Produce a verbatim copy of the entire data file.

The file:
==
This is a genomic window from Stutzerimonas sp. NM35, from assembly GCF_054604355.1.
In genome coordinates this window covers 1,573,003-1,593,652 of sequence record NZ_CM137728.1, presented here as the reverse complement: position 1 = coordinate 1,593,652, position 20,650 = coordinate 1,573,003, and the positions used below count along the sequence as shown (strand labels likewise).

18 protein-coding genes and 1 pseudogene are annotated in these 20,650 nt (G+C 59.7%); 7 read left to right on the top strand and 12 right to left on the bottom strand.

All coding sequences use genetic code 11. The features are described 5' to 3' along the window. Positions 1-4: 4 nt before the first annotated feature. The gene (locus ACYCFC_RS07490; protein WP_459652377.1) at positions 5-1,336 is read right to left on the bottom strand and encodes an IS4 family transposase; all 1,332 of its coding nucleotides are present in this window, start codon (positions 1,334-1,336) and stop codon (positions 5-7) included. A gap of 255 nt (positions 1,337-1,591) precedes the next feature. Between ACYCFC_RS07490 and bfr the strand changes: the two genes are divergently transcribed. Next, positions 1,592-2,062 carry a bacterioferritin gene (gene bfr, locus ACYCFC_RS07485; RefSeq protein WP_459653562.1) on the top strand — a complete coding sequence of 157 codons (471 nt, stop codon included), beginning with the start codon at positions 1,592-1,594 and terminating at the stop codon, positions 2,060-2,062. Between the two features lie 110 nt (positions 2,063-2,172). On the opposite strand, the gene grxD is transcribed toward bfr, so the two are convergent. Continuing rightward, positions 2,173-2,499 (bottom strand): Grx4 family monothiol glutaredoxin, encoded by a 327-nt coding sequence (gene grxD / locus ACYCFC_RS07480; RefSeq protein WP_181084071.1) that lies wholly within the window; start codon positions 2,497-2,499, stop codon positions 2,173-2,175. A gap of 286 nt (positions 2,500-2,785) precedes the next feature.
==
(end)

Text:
This is a genomic window from Stutzerimonas sp. NM35, from assembly GCF_054604355.1.
In genome coordinates this window covers 1,573,003-1,593,652 of sequence record NZ_CM137728.1, presented here as the reverse complement: position 1 = coordinate 1,593,652, position 20,650 = coordinate 1,573,003, and the positions used below count along the sequence as shown (strand labels likewise).

18 protein-coding genes and 1 pseudogene are annotated in these 20,650 nt (G+C 59.7%); 7 read left to right on the top strand and 12 right to left on the bottom strand.

All coding sequences use genetic code 11. The features are described 5' to 3' along the window. Positions 1-4: 4 nt before the first annotated feature. The gene (locus ACYCFC_RS07490; protein WP_459652377.1) at positions 5-1,336 is read right to left on the bottom strand and encodes an IS4 family transposase; all 1,332 of its coding nucleotides are present in this window, start codon (positions 1,334-1,336) and stop codon (positions 5-7) included. A gap of 255 nt (positions 1,337-1,591) precedes the next feature. Between ACYCFC_RS07490 and bfr the strand changes: the two genes are divergently transcribed. Next, positions 1,592-2,062 carry a bacterioferritin gene (gene bfr, locus ACYCFC_RS07485; RefSeq protein WP_459653562.1) on the top strand — a complete coding sequence of 157 codons (471 nt, stop codon included), beginning with the start codon at positions 1,592-1,594 and terminating at the stop codon, positions 2,060-2,062. Between the two features lie 110 nt (positions 2,063-2,172). On the opposite strand, the gene grxD is transcribed toward bfr, so the two are convergent. Continuing rightward, positions 2,173-2,499 (bottom strand): Grx4 family monothiol glutaredoxin, encoded by a 327-nt coding sequence (gene grxD / locus ACYCFC_RS07480; RefSeq protein WP_181084071.1) that lies wholly within the window; start codon positions 2,497-2,499, stop codon positions 2,173-2,175. A gap of 286 nt (positions 2,500-2,785) precedes the next feature.